Wisconsin Fishery Project
Genetic assessment of Boardman River fish populations prior to dam removal
September 2018 - August 2020
- Great Lakes Fishery Commission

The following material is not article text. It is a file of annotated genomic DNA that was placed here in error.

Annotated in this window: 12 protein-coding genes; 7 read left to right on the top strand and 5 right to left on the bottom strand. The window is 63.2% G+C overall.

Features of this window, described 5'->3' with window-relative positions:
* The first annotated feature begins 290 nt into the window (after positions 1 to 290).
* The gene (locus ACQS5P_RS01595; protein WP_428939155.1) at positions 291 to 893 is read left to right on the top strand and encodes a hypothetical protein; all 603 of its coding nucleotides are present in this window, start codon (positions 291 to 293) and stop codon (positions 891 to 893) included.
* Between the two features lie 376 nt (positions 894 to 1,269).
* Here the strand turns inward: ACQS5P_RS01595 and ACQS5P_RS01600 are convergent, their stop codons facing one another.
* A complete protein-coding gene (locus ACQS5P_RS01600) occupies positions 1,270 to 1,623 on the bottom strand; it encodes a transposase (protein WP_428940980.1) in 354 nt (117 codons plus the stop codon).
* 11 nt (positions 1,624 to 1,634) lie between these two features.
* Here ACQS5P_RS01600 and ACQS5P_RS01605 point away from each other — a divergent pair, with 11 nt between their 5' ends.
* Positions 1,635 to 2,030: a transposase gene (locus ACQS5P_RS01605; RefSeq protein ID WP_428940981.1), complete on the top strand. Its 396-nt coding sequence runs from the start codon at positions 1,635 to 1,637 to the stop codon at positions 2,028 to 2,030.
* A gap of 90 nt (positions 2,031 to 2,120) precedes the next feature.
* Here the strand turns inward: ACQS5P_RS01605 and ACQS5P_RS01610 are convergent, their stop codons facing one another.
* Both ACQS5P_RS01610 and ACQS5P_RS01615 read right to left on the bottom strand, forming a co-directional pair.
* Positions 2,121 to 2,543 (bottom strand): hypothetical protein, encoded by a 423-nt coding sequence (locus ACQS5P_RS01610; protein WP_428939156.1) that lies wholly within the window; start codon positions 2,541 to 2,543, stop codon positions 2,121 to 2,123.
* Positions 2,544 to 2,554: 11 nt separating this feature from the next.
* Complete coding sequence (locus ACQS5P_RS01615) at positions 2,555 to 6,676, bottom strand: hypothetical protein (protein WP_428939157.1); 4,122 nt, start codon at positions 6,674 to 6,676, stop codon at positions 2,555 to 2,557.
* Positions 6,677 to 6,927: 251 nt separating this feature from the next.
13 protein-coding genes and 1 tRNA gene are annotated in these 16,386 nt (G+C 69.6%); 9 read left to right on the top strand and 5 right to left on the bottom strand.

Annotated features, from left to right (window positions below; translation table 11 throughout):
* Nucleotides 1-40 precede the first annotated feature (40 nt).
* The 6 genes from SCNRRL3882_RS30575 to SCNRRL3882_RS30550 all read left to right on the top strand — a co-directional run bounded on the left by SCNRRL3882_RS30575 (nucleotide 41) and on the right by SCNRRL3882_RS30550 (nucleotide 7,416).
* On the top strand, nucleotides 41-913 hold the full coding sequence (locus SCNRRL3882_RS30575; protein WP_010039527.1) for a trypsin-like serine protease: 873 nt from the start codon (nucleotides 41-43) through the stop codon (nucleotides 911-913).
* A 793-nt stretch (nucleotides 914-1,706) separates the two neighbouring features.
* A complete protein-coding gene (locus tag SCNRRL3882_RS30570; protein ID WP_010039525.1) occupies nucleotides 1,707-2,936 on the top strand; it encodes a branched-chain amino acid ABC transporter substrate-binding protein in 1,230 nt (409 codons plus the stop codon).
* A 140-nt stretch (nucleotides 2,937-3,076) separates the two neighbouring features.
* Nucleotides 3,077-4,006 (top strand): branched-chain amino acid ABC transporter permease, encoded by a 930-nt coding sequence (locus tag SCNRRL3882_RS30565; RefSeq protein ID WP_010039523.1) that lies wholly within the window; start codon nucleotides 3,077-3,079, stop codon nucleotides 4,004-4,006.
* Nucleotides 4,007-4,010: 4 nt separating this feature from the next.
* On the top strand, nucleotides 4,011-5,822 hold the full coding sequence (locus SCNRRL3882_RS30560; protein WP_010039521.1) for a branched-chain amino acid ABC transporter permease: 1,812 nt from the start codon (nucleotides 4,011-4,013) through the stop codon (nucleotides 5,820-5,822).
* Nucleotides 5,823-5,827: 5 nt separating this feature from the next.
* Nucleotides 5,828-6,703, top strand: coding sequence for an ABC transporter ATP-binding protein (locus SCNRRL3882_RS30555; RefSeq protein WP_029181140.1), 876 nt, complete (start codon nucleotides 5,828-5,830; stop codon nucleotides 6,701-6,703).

Fragmentation caused by dams can fundamentally alter population structure and genetic diversity of fish species that once had access to a continuous river system. Providing fish passage has potential to remedy these impacts, but few studies have directly quantified the effectiveness of fish passage for restoring genetic connectivity and increasing genetic diversity. The FishPass project on the Boardman River represents a unique opportunity to investigate this topic. Fish populations above the Union Street Dam have been isolated from Traverse Bay since the dam’s construction in 1867. The FishPass project will restore connectivity between the Boardman River and Traverse Bay, allowing species such as walleye, smallmouth bass, yellow perch, white sucker, and rock bass to access the upper reaches of the river. Collecting baseline genetic data from these species as well as eDNA water samples from sites above and below the dam will allow us to determine the genetic impact of fish passage on fish populations above the dam and investigate distribution patterns of species that are being passed. We hypothesize that decreases in genetic differentiation between populations above and below the dam and increases in genetic diversity of above dam populations will be detectable 5-10 years after fish passage has been initiated. However, it is likely that these effects will vary substantially by species due to differences in life history. We also hypothesize that eDNA will represent a useful tool for monitoring species diversity and distribution patterns.